Armed Liberal over at the Winds of Change talked to Craig Mullaney, who’s about to become the Deputy Assistant Secretary of Defense for Central Asia, including, of course, Afghanistan. The all-important question of what winning there would look like came up, and to paraphrase, it would mean not allowing Al Qaeda to use the country as a base of operations for extra-territorial attacks. We’ve done that, he points out, but only at the expense of basically pushing the bad guys over to Pakistan, which is now at the brink.
I’m mostly agree with that, but with the caveat that the democratic, liberal world needs to assist the country in transforming into something sustainable. That was always supposed to be the goal in Iraq, too (or at least one of them). Help create a more-or-less liberal, democratic country has enough of that culture and infrastructure to maintain over the years and eventually develop into a tradition, like the United States has. Not a mirror image, certainly, but along the same general ideas of a pro-market, pro-freedom system of government the devolves it’s power ultimately to the people.
Why? We don’t really have a choice, in the long run. If these kinds of governments and systems of rule are allowed to continue as technology marches on, bad, bad things will happen down the road. It’s inevitable. If you have countries like Saddam Hussein’s Iraq or the Taliban’s Afghanistan with access to toys that make nukes look like child’s play in 50 years, well, yeah, enough said. It’s not really a question of if these systems and countries need to be transformed, but how does the democratic, liberal world go about encouraging it? What will work? Change by the point of a gun, as in Iraq and Afghanistan? Change by the point of diplomats and trade negotiators, as in China? Or just close your eyes and hope for the best, like large swaths of Africa? THAT’S the discussion we need to be having.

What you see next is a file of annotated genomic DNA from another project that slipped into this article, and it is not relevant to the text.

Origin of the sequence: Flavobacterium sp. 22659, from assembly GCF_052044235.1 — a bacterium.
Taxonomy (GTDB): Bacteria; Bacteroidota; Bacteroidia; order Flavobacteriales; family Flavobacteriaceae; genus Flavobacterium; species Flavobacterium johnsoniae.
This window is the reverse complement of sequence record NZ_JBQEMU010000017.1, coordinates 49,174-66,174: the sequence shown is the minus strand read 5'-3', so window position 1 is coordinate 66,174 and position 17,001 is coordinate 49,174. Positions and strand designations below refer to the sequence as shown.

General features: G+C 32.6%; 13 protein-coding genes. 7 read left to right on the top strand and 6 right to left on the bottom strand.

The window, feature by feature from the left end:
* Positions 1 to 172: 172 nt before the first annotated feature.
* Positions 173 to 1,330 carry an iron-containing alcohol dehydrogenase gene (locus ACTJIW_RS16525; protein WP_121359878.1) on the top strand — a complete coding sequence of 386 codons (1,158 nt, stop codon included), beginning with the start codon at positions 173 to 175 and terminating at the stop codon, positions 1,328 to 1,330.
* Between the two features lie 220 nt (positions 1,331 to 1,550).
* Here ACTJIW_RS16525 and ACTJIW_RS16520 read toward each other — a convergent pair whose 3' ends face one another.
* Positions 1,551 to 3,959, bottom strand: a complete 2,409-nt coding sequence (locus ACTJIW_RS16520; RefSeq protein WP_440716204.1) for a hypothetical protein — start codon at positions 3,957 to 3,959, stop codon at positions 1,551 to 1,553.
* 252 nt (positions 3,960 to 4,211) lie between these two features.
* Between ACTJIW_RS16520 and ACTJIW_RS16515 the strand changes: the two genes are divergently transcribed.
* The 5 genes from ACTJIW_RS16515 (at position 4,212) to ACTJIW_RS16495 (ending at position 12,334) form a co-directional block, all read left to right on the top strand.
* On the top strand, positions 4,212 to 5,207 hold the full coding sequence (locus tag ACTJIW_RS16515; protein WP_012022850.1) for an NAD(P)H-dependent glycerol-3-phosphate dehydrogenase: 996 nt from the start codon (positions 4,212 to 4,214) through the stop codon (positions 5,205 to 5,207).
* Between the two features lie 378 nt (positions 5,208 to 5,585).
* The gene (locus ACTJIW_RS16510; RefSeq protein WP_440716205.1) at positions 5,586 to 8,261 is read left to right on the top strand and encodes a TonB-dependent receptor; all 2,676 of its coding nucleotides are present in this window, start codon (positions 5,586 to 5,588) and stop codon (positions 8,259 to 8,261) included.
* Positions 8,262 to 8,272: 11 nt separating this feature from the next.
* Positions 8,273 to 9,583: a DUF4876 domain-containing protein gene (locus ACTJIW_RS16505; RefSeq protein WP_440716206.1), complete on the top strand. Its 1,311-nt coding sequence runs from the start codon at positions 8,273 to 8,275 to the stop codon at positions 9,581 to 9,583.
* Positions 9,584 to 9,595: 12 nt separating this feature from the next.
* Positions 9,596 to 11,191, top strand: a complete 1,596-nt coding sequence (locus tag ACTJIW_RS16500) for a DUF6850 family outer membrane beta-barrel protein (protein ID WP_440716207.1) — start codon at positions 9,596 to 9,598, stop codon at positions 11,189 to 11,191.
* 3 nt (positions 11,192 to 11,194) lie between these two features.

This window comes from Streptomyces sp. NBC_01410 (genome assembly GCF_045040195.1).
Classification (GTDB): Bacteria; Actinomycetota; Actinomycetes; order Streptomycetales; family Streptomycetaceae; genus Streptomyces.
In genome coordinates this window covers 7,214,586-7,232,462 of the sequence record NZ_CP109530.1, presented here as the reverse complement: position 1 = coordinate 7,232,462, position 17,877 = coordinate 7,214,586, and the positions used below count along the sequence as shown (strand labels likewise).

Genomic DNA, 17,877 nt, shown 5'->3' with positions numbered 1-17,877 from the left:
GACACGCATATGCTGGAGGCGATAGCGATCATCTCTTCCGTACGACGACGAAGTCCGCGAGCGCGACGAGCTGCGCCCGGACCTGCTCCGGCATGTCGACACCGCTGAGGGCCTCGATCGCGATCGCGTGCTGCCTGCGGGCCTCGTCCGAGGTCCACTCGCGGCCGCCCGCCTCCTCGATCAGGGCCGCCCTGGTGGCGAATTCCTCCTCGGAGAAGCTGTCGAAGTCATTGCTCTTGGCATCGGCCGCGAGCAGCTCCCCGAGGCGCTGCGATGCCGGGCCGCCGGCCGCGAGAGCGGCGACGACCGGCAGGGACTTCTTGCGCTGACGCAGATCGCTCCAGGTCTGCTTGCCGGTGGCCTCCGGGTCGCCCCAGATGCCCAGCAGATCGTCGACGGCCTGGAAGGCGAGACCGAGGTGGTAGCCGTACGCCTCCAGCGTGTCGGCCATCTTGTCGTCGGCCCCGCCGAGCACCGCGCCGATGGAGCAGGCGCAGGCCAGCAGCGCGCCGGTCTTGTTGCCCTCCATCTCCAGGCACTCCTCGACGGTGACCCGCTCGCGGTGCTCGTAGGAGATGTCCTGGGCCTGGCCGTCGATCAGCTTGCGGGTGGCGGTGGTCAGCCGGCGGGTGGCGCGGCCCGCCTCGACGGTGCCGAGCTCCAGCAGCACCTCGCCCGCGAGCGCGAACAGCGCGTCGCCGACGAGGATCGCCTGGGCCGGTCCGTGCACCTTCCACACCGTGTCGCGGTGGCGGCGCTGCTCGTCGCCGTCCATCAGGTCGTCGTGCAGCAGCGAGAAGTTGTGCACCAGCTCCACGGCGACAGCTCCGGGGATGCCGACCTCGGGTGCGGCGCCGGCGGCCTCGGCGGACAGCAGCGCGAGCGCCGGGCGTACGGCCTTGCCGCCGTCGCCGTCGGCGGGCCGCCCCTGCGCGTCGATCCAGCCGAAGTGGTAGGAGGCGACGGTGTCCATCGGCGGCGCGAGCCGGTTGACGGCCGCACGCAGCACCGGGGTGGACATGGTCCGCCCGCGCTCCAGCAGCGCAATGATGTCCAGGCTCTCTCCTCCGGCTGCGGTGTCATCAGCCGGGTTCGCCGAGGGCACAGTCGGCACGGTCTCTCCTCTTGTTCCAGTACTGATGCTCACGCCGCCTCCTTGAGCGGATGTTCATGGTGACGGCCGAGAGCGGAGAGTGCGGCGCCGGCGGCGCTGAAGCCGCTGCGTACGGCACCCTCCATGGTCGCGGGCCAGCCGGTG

Thinking about just keeping Al Qaeda down and out in Afghanistan is thinking way, way too small. If President Obama really thinks that his predecessor was on the wrong track, then fine; just don’t whistle past the graveyard and think that these countries aren’t a huge danger. Thomas Barnett’s “gap countries” and their chaos, violence, and corruption inevitably will boil forth into what he calls the functioning core if not beaten back. In the long run, containment is bound to fail.
Unfortunately, I think that a real consensus throughout the democratic, liberal world that these systems of government cannot be allowed to exist any longer will not come until they have no choice and it’s the last possible minute to make changes. Sacrifice is usually only made throughout a society if the alternative is worse. I think that we still believe that doing (almost) nothing will result in (almost) no harm coming to us. This isn’t the 18th century, though, where a country could decide how involved with the rest of the world it wanted to be. If you try to tune it out, they’ll just get louder.